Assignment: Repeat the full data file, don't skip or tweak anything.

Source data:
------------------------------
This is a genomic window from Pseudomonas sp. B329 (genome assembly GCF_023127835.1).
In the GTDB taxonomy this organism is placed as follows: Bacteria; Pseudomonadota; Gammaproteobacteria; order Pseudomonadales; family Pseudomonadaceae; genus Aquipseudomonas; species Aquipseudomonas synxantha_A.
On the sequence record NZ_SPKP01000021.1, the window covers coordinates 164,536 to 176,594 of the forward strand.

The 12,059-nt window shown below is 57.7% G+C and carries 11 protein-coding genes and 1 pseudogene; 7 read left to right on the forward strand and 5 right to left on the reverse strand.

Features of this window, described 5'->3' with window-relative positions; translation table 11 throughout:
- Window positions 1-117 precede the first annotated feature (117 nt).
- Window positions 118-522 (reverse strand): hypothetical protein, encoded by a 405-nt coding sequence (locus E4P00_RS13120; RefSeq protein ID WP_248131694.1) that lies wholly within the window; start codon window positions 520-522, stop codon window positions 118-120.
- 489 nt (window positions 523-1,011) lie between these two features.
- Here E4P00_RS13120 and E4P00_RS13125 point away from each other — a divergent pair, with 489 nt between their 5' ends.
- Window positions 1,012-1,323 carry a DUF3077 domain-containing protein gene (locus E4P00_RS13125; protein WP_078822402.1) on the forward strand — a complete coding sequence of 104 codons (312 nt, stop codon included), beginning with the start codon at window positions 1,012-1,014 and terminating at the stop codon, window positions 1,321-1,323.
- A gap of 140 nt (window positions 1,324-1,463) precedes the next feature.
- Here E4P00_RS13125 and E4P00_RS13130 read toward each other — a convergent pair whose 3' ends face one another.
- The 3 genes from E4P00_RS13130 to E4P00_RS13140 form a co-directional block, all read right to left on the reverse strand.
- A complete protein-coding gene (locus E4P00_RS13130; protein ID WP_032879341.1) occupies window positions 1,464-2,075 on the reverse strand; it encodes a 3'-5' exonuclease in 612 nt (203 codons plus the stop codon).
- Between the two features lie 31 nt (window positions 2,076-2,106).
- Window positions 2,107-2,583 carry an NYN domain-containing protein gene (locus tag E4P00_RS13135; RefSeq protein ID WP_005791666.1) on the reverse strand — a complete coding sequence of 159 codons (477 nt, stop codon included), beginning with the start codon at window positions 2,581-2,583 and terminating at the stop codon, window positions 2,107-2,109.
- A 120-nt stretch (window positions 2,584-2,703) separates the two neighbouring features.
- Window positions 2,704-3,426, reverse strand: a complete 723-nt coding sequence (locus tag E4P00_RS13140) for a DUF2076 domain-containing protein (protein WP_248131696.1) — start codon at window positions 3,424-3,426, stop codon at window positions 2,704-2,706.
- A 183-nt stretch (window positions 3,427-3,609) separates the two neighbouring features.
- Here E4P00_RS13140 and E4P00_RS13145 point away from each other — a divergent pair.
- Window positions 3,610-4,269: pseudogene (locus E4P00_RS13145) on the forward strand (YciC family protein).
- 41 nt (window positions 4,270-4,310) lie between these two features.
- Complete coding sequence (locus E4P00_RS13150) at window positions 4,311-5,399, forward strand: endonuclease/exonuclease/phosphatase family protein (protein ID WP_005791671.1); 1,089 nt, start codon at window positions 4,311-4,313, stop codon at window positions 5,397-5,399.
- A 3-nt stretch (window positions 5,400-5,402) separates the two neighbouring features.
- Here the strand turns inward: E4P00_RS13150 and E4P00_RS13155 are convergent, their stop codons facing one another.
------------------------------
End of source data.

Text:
This is a genomic window from Pseudomonas sp. B329 (genome assembly GCF_023127835.1).
In the GTDB taxonomy this organism is placed as follows: Bacteria; Pseudomonadota; Gammaproteobacteria; order Pseudomonadales; family Pseudomonadaceae; genus Aquipseudomonas; species Aquipseudomonas synxantha_A.
On the sequence record NZ_SPKP01000021.1, the window covers coordinates 164,536 to 176,594 of the forward strand.

The 12,059-nt window shown below is 57.7% G+C and carries 11 protein-coding genes and 1 pseudogene; 7 read left to right on the forward strand and 5 right to left on the reverse strand.

Features of this window, described 5'->3' with window-relative positions; translation table 11 throughout:
- Window positions 1-117 precede the first annotated feature (117 nt).
- Window positions 118-522 (reverse strand): hypothetical protein, encoded by a 405-nt coding sequence (locus E4P00_RS13120; RefSeq protein ID WP_248131694.1) that lies wholly within the window; start codon window positions 520-522, stop codon window positions 118-120.
- 489 nt (window positions 523-1,011) lie between these two features.
- Here E4P00_RS13120 and E4P00_RS13125 point away from each other — a divergent pair, with 489 nt between their 5' ends.
- Window positions 1,012-1,323 carry a DUF3077 domain-containing protein gene (locus E4P00_RS13125; protein WP_078822402.1) on the forward strand — a complete coding sequence of 104 codons (312 nt, stop codon included), beginning with the start codon at window positions 1,012-1,014 and terminating at the stop codon, window positions 1,321-1,323.
- A gap of 140 nt (window positions 1,324-1,463) precedes the next feature.
- Here E4P00_RS13125 and E4P00_RS13130 read toward each other — a convergent pair whose 3' ends face one another.
- The 3 genes from E4P00_RS13130 to E4P00_RS13140 form a co-directional block, all read right to left on the reverse strand.
- A complete protein-coding gene (locus E4P00_RS13130; protein ID WP_032879341.1) occupies window positions 1,464-2,075 on the reverse strand; it encodes a 3'-5' exonuclease in 612 nt (203 codons plus the stop codon).
- Between the two features lie 31 nt (window positions 2,076-2,106).
- Window positions 2,107-2,583 carry an NYN domain-containing protein gene (locus tag E4P00_RS13135; RefSeq protein ID WP_005791666.1) on the reverse strand — a complete coding sequence of 159 codons (477 nt, stop codon included), beginning with the start codon at window positions 2,581-2,583 and terminating at the stop codon, window positions 2,107-2,109.
- A 120-nt stretch (window positions 2,584-2,703) separates the two neighbouring features.
- Window positions 2,704-3,426, reverse strand: a complete 723-nt coding sequence (locus tag E4P00_RS13140) for a DUF2076 domain-containing protein (protein WP_248131696.1) — start codon at window positions 3,424-3,426, stop codon at window positions 2,704-2,706.
- A 183-nt stretch (window positions 3,427-3,609) separates the two neighbouring features.
- Here E4P00_RS13140 and E4P00_RS13145 point away from each other — a divergent pair.
- Window positions 3,610-4,269: pseudogene (locus E4P00_RS13145) on the forward strand (YciC family protein).
- 41 nt (window positions 4,270-4,310) lie between these two features.
- Complete coding sequence (locus E4P00_RS13150) at window positions 4,311-5,399, forward strand: endonuclease/exonuclease/phosphatase family protein (protein ID WP_005791671.1); 1,089 nt, start codon at window positions 4,311-4,313, stop codon at window positions 5,397-5,399.
- A 3-nt stretch (window positions 5,400-5,402) separates the two neighbouring features.
- Here the strand turns inward: E4P00_RS13150 and E4P00_RS13155 are convergent, their stop codons facing one another.